Good Bacteria Heal the Gut

Trillions of microbes live in the human gut, and scientists are learning more and more about how important these organisms are for our health.  When there are plenty of good bacteria and relatively few harmful bacteria living in the gut, the health of the host is improved in many ways. For one thing, researchers have found in mice that certain good bacteria protect the mice from gut inflammation.1

How do good bacteria protect against inflammation?

One of the best understood ways that good bacteria protect against inflammation is by breaking down fiber! Yes, when good bacteria break down fiber, they create short-chain fatty acids (SCFAs), and SCFAs help the gut in a number of ways.

For example, researchers think SCFAs do the following:

  • nourish the cells that line the gut2-5
  • normalize the body’s balance of pro- and anti-inflammatory mediators4, 6-8
  • reduce the permeability of the gut lining (reduces flow of irritants into gut tissue)2
  • help the gut lining to repair itself4
  • improve the acidity level of the gut3, 9
  • increase blood circulation in the gut tissue2
  • reduce cell loss caused by neutrophils2


  1. Velasquez-Manoff M. Gut Microbiome: The Peacekeepers. Nature 2015;518:S3-S11.
  2. Hallert C, Björck I, Nyman M, et al. Increasing fecal butyrate in ulcerative colitis patients by diet: controlled pilot study. Inflamm Bowel Dis 2003;9:116-121.
  3. Kanauchi O, Suga T, Tochihara M, et al. Treatment of ulcerative colitis by feeding with germinated barley foodstuff: first report of a multicenter open control trial. J Gastroenterol 2002;37:67-72.
  4. Kanauchi O, Iwanaga T, Mitsuyama K. Germinated barley foodstuff feeding. Digestion 2001;63:60-67.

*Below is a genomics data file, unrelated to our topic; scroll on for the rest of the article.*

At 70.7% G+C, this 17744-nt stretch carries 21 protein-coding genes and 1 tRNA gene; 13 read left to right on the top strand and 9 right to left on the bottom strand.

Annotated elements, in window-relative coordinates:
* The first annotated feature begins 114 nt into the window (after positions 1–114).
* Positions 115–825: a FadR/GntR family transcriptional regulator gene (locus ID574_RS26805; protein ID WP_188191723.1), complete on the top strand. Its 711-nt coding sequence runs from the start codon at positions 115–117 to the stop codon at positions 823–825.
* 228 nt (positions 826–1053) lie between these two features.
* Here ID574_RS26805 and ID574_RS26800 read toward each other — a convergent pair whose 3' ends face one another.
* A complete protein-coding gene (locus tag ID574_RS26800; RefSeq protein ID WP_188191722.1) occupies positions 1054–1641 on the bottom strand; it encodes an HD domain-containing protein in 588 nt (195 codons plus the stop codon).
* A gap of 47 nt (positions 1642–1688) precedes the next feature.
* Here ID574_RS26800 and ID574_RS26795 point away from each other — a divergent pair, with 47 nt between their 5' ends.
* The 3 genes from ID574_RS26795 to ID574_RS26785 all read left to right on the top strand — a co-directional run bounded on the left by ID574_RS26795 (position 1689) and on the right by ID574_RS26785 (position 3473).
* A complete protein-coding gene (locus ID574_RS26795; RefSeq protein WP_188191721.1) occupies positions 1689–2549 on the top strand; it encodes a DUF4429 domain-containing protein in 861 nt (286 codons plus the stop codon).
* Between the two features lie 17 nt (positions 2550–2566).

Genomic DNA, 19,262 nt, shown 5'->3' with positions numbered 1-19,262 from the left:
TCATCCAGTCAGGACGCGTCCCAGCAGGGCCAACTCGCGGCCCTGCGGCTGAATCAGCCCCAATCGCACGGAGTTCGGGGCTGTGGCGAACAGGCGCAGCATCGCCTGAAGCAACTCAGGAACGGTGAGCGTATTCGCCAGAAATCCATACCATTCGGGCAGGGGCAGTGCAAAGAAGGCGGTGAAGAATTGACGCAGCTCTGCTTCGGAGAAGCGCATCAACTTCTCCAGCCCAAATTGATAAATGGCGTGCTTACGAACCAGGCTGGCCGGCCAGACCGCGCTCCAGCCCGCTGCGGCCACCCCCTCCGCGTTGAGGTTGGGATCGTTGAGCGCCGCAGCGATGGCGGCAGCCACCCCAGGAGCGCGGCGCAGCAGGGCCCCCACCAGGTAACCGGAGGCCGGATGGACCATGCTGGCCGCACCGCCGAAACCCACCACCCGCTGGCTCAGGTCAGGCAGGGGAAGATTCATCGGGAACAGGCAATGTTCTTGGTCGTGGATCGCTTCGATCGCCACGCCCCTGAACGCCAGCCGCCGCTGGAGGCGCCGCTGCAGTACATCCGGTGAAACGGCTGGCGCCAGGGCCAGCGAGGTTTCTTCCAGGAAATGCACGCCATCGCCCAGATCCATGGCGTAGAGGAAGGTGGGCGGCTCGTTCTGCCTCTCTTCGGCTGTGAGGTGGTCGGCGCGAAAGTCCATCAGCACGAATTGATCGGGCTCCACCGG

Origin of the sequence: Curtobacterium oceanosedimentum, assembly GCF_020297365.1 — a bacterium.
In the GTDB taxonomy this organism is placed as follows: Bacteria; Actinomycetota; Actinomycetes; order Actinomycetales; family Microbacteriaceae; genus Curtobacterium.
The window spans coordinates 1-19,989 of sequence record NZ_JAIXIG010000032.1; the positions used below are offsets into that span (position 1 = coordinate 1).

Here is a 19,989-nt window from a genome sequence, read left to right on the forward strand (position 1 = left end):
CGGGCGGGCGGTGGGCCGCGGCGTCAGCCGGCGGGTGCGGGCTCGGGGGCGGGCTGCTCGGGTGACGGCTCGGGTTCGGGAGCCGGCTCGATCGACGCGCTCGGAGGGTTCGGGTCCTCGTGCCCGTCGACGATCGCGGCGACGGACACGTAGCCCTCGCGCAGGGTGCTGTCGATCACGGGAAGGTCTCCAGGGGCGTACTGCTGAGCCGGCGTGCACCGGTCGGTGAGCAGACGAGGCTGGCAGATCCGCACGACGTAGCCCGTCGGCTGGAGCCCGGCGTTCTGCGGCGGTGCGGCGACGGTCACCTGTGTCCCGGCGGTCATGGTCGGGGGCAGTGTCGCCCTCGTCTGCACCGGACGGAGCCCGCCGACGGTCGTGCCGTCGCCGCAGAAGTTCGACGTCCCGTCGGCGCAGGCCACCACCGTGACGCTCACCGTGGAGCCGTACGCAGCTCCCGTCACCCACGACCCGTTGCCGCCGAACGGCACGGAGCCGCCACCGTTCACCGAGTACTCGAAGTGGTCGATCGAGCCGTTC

5. Nagy-Szakal D, Hollister EB, Luna RA, et al. Cellulose Supplementation Early in Life Ameliorates Colitis in Adult Mice. PloS one 2013;8:e56685.
  6. Faghfoori Z, Navai L, Shakerhosseini R, et al. Effects of an oral supplementation of germinated barley foodstuff on serum tumour necrosis factor-α, interleukin-6 and-8 in patients with ulcerative colitis. Ann Clin Biochem 2011;48:233-237.
  7. Steed H, Macfarlane GT, Blackett KL, et al. Clinical trial: the microbiological and immunological effects of synbiotic consumption–a randomized double‐blind placebo‐controlled study in active Crohn’s disease. Aliment Pharm Therap 2010;32:872-883.
  8. Benjamin JL, Hedin CRH, Koutsoumpas A, et al. Randomised, double-blind, placebo-controlled trial of fructo-oligosaccharides in active Crohn’s disease. Gut 2011;60:923-929.
  9. Welters CFM, Erik Heineman MD, Thunnissen FBJM, et al. Effect of dietary inulin supplementation on inflammation of pouch mucosa in patients with an ileal pouch-anal anastomosis. Dis Colon Rectum 2002;45:621-627.